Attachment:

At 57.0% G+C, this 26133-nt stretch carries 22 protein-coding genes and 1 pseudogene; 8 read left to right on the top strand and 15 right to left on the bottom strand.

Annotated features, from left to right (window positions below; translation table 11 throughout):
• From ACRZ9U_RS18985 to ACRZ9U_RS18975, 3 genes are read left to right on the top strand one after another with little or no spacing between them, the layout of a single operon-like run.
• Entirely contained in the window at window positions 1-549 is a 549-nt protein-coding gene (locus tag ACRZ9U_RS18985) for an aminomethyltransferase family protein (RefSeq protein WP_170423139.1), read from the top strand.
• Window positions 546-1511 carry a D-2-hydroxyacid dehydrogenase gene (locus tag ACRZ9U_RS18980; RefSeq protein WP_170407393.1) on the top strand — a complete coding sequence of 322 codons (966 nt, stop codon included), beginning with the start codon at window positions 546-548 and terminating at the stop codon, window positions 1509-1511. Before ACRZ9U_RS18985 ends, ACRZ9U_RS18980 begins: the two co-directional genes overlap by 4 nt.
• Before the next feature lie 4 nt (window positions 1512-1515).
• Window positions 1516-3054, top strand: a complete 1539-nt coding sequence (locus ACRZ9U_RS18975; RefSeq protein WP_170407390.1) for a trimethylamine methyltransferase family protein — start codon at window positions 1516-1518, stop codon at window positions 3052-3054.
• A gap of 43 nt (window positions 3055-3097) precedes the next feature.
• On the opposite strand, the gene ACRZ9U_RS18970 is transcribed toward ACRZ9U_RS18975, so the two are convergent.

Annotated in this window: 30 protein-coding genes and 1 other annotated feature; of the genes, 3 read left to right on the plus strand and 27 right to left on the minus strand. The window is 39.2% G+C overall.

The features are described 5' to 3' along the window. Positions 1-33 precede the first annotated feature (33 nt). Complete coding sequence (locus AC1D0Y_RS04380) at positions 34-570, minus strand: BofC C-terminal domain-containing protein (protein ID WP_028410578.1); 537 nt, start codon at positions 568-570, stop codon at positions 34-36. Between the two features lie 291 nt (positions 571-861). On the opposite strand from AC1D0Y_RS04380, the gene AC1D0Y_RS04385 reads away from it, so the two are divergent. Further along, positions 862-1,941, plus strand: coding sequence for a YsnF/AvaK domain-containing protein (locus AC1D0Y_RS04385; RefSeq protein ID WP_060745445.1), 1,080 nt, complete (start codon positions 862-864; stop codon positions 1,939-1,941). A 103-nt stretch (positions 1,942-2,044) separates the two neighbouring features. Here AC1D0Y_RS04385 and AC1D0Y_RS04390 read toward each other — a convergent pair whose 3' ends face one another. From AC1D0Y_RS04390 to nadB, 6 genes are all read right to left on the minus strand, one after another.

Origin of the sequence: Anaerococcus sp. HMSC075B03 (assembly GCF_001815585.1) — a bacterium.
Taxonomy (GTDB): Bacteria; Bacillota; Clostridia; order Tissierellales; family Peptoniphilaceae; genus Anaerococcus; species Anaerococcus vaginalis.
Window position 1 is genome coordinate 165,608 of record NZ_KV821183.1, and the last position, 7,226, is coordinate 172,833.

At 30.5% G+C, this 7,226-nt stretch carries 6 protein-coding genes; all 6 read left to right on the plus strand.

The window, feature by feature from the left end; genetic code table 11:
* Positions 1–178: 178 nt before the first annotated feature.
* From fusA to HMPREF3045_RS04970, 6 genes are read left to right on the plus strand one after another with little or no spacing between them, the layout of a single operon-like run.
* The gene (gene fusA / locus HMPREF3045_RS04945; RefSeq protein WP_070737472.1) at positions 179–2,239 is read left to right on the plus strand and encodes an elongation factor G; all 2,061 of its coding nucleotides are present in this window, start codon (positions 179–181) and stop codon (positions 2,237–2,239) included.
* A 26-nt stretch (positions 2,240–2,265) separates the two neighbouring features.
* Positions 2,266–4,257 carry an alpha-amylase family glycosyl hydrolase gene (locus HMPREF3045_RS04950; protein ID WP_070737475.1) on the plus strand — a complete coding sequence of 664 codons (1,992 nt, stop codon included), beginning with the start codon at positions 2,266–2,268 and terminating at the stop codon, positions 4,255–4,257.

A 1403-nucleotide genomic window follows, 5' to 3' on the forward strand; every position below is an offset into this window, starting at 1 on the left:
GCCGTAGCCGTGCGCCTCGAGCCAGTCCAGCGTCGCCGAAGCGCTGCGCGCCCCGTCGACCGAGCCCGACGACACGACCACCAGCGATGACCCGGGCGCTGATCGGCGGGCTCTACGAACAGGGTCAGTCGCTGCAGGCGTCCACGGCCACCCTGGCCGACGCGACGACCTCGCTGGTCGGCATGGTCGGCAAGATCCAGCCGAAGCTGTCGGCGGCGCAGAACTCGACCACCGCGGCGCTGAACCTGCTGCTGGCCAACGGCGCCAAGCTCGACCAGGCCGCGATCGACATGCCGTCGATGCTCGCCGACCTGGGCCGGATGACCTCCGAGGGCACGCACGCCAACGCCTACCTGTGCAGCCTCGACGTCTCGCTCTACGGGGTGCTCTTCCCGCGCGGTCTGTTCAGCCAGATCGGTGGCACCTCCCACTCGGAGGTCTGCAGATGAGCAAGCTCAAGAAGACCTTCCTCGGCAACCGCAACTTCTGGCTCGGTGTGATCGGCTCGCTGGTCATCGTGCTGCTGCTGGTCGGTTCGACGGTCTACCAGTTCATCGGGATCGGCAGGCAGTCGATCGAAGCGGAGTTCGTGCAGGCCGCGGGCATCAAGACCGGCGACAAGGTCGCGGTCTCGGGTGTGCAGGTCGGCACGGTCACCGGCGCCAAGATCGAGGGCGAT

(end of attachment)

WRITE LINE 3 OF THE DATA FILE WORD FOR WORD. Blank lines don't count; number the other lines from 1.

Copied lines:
• From ACRZ9U_RS18985 to ACRZ9U_RS18975, 3 genes are read left to right on the top strand one after another with little or no spacing between them, the layout of a single operon-like run.